3. His ratings have been pretty steady over the past few months...unless you use Rasmussen, he's doing fine. Rasmussen is a wackadoo anyway.

4. Healthcare was a boondaggle...and it showed that the Party of No is as strong as ever.

He also mentioned during the campaign that it could take two years for the job situation to start turning around, given the extreme nature of the mess that was handed to him.

Yellowbeard
06-16-2010, 04:17 PM
I dont really see how Obama could be fixing the Gulf mess any better...if the top oil people in the world cant figure out how to cap it, I doubt the Gov't would do any better. Other than dissolving BP and using their assets to pay for the cleanup (ooh...Socialism), what can he, as President, do to fix it?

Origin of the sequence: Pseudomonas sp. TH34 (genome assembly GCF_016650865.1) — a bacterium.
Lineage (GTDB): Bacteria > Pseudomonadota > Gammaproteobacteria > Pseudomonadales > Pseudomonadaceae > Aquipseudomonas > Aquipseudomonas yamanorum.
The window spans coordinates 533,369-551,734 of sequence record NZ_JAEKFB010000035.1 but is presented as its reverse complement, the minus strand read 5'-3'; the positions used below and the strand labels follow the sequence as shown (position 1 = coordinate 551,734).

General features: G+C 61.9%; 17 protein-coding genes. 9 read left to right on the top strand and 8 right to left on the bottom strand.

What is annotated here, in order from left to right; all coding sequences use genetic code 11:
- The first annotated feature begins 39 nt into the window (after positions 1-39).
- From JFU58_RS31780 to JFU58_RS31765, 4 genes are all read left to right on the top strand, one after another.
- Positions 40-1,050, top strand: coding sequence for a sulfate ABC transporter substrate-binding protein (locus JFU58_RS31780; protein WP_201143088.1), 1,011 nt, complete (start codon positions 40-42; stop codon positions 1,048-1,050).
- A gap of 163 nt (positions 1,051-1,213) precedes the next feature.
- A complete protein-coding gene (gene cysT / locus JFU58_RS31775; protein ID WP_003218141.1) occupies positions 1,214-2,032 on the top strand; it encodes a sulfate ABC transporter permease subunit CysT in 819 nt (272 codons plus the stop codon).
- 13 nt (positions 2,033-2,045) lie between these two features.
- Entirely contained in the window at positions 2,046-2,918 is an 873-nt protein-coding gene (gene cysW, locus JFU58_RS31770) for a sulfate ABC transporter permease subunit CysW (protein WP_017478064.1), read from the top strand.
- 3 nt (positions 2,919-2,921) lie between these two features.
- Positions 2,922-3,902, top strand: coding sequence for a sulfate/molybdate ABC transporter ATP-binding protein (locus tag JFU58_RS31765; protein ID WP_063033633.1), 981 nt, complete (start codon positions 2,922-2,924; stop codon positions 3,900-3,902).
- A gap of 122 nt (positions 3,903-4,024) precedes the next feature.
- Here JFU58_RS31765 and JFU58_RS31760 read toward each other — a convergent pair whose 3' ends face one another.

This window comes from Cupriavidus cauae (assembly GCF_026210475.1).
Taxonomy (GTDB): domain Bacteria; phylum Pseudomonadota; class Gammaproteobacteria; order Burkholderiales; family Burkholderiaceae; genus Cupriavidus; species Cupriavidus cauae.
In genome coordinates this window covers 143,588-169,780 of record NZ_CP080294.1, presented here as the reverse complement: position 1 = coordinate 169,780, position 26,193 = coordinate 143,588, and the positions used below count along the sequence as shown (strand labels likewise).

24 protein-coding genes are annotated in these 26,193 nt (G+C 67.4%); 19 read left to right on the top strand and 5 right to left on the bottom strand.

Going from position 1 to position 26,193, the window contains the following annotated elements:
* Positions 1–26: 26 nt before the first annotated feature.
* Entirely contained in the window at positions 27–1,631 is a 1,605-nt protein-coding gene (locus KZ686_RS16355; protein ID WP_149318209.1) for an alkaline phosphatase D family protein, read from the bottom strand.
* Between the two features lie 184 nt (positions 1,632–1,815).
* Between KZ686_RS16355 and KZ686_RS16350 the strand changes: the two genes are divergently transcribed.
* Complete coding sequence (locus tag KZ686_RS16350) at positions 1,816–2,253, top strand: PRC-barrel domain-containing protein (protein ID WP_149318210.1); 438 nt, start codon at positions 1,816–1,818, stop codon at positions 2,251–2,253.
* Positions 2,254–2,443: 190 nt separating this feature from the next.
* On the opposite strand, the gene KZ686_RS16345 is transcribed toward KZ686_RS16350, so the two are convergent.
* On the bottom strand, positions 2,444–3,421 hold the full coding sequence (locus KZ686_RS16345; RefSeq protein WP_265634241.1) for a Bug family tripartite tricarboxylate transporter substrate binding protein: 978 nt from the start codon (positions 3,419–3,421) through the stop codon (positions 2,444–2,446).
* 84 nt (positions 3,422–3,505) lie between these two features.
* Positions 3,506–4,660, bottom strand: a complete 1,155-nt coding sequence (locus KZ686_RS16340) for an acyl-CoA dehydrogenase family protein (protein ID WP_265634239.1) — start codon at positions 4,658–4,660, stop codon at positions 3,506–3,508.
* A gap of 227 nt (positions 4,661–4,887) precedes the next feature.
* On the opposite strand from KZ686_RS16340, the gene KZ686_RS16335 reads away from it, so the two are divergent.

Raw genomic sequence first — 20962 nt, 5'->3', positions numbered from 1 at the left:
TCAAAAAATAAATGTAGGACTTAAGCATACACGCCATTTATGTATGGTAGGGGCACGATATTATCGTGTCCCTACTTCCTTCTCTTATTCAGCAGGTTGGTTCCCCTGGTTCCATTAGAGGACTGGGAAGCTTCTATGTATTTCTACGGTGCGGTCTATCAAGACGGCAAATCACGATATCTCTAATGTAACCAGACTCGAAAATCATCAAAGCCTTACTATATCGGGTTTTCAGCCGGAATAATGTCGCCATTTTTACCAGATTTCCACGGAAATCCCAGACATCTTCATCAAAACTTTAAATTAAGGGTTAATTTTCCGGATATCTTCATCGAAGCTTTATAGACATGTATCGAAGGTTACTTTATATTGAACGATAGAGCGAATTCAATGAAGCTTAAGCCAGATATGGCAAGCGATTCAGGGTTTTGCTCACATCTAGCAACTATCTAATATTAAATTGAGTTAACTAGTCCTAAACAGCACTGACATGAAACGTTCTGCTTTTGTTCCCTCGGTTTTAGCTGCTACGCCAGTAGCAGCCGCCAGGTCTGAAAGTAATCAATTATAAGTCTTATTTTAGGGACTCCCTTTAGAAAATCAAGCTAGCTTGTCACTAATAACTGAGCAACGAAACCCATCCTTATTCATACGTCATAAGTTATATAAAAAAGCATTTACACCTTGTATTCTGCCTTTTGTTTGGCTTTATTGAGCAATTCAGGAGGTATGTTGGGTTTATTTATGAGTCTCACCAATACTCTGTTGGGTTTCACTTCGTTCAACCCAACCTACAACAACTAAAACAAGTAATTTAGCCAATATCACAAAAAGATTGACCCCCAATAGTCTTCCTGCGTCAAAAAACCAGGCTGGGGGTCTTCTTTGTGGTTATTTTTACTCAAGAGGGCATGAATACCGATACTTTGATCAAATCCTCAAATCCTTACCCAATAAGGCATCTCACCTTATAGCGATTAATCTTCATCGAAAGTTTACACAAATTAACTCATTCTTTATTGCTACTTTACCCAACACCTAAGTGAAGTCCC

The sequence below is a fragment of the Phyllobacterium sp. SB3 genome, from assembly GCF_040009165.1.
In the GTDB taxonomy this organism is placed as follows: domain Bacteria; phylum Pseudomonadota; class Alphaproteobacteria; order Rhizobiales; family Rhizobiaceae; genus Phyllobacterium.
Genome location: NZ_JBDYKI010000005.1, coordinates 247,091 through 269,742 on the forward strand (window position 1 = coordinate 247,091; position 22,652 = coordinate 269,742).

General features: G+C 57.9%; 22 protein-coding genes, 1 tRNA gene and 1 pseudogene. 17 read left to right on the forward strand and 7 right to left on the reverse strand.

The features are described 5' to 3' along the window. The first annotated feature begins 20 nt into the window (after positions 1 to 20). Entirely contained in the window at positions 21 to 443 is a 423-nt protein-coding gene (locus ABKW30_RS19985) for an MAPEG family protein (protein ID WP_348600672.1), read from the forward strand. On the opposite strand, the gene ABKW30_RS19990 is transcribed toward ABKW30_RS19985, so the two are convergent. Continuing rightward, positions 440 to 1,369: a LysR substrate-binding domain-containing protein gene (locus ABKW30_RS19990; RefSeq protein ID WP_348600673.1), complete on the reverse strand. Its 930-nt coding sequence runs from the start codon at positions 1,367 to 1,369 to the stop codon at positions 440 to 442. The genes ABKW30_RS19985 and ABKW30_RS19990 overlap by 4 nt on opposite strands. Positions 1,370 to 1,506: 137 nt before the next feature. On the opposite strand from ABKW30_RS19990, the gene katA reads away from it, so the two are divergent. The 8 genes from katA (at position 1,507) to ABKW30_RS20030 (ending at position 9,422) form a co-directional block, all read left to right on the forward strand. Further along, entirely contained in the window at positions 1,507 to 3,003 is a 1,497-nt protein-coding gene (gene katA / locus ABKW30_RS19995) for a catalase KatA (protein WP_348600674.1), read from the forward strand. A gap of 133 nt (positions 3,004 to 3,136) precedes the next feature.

the same thing bush could have done to avoid the housing market collapse?

1. Jobs are always the last thing to come back in a recession and this is the worst recession since the Depression...and it started on Bush's watch, not Barry's.

and the primary cause of the depression had been building for years (irresponsible lending), and that started well before bush himself was elected as well.

just saying it wasn't ALL bush's fault.

Sei'taer
06-16-2010, 04:28 PM
I dont really see how Obama could be fixing the Gulf mess any better...if the top oil people in the world cant figure out how to cap it, I doubt the Gov't would do any better. Other than dissolving BP and using their assets to pay for the cleanup (ooh...Socialism), what can he, as President, do to fix it?